He hasn’t got his gloves dirty on first-team duty since picking the ball out of the net four times in the defeat to Celtic in the League Cup in October. That was the last of three appearances this season, all of them in the same competition.
He is desperate for a game. The good news is that, due to the calf injury sustained by Graham Stack during the derby on Monday, he is getting one this afternoon. The bad news is that it is at Cowdenbeath, after a week of howling wind and in a competition where Hibs routinely trip up.
The leaders of the Second Division are also smelling blood given Hibs’ desperate run of form. This, then, is the backdrop to Brown’s first game in over two months. But the goalkeeper has guts. He denied Hibs were “dreading” the appointment, a word used by one Cowdenbeath player earlier in the week. “For me it is a chance to play so I am looking forward to it,” said Brown.
Surprisingly, Brown has only played once before at Central Park in a reserve game for Rangers. The often mocked surroundings don’t matter a jot to him just so long as he is not on the bench, as he has been in every league game this season. Brown, whose contract expires at the end of the season, is clearly unhappy at not having been given more opportunities under Colin Calderwood, manager Pat Fenlon’s predecessor. “I thought I would get an opportunity this season but the previous manager opted not to play me,” he said. “I have had to be patient and now Pat’s taken over I’m trying to do the best I can in training.
“It’s been really frustrating on the sidelines,” he added. “I’ve played in the League Cup but not to have played in the SPL [this season] is disappointing. This is a chance for me to impress and to try and turn the club’s fortunes around.
Brown has had positive experience of being involved in a cup shock when winning the man of the match award for Inverness Caledonian Thistle in their Scottish Cup quarter final defeat of Celtic in 2003. He knows what it takes to rise to the occasion and so he should know what to expect from Cowdenbeath. “Any time you go to a lower league ground it’s a potential cup upset,” he said. “I have played in the past for a lower league team against a higher ranked team and I know we need to go to Cowdenbeath and be professional.
Brown was dropped after keeping a clean sheet against Ayr United at the same stage last year and so was spared the indignity of losing the replay at Somerset Park. No-one needs to inform Brown of Hibs’ torturous relationship with this particular tournament. “I’ve been at the club a couple of years now and the fans let you know what the Scottish Cup means to them,” he said. “Our best chance was probably a couple of seasons ago when we lost to Ross County in a replay in the quarter-final.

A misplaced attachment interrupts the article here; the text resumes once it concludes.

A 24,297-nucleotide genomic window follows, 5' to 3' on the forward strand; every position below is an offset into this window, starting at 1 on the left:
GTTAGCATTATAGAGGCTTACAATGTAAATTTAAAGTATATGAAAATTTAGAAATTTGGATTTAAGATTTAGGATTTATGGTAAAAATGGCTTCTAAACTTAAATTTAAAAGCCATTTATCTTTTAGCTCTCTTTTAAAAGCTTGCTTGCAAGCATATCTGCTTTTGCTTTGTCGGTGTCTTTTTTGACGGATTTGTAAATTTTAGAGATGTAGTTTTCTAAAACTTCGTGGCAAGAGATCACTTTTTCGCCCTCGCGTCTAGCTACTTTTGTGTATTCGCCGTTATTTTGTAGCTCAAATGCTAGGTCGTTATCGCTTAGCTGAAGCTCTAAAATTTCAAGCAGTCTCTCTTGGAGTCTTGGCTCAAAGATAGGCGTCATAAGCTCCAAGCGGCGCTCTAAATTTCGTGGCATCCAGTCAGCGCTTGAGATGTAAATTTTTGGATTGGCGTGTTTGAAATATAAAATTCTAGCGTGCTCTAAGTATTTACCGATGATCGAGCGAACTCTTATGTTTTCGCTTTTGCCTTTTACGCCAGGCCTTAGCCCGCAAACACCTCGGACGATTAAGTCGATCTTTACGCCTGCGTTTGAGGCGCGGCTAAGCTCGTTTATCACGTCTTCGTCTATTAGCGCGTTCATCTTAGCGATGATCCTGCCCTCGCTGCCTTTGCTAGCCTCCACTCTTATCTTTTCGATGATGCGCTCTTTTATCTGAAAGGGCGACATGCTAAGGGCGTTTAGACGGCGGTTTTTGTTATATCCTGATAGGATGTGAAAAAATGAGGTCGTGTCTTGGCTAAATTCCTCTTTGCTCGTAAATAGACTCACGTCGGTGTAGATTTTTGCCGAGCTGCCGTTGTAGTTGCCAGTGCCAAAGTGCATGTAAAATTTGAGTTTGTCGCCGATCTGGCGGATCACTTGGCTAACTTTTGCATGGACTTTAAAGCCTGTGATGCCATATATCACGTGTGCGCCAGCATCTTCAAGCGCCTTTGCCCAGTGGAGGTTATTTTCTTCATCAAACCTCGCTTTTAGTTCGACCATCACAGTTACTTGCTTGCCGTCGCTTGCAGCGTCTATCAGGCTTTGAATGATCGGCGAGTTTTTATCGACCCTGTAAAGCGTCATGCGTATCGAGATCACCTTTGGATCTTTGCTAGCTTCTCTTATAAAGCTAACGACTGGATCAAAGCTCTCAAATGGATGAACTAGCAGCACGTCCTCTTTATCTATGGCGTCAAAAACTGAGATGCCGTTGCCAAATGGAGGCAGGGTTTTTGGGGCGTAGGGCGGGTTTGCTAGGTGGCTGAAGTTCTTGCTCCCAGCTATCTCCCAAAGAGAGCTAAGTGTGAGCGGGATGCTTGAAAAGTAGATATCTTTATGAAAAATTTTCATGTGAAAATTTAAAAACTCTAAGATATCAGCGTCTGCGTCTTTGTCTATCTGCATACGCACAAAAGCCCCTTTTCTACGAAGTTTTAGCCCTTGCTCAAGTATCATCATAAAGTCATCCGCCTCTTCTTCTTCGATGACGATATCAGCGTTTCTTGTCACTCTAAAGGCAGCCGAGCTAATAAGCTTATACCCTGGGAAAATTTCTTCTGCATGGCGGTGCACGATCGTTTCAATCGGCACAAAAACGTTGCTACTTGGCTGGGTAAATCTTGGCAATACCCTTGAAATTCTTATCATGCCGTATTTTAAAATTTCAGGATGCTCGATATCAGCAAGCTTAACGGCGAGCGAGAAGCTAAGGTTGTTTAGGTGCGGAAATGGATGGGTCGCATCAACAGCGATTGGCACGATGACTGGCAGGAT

“The cup hasn’t been kind, not just recently but over many years. The other side of the coin is that you wouldn’t get many more enjoyable things in Scottish football than being part of a Scottish Cup-winning Hibs team.”
Although a recent recruit, Liam O’Brien, the Hibs first team coach, is also alert to the troubles the club have had in this tournament. Like Brown, O’Brien has had his moments in knock-out competitions, featuring for Tranmere Rovers in their run to the semi-final of the Worthington Cup in 1994, where they were defeated on penalties by Aston Villa. O’Brien, whisper it, missed a penalty kick which could have taken Tranmere to Wembley to face one of his former clubs, Manchester United. He was also in the Bohemians side who defeated Aberdeen 2-1 at Pittodrie in 2000, in the first leg of a preliminary round stage of the Uefa Cup.
He was an unused substitute when the Irish side completed the job in Dublin. Of the first match, O’Brien said yesterday: “Maybe Aberdeen were thinking that it was just a team from the League of Ireland coming over, and all they had to do was show up. It didn’t work out for them that day. When you start in a low gear it’s hard to get out of it. That’s what we’ll be telling our players on Saturday – make sure you start in a high gear.”
O’Brien acknowledged that confidence is low in the Hibs camp. It reminds him of his time at Newcastle, the club he joined from Old Trafford in 1988. The year he signed Newcastle were relegated from the old First Division.“It wasn’t a nice place to be and it took Kevin Keegan’s return to bring about an up-turn in fortunes.
“They are very passionate in Newcastle and the team were struggling,” he said. “The majority were fine, but there was a section of the crowd who were on the players’ backs week in week out, and that little bit of fear got into even the experienced players. What happens then is that players don’t want the ball. That’s when you need strong characters in the team.”
The same now applies to Hibs, particularly today.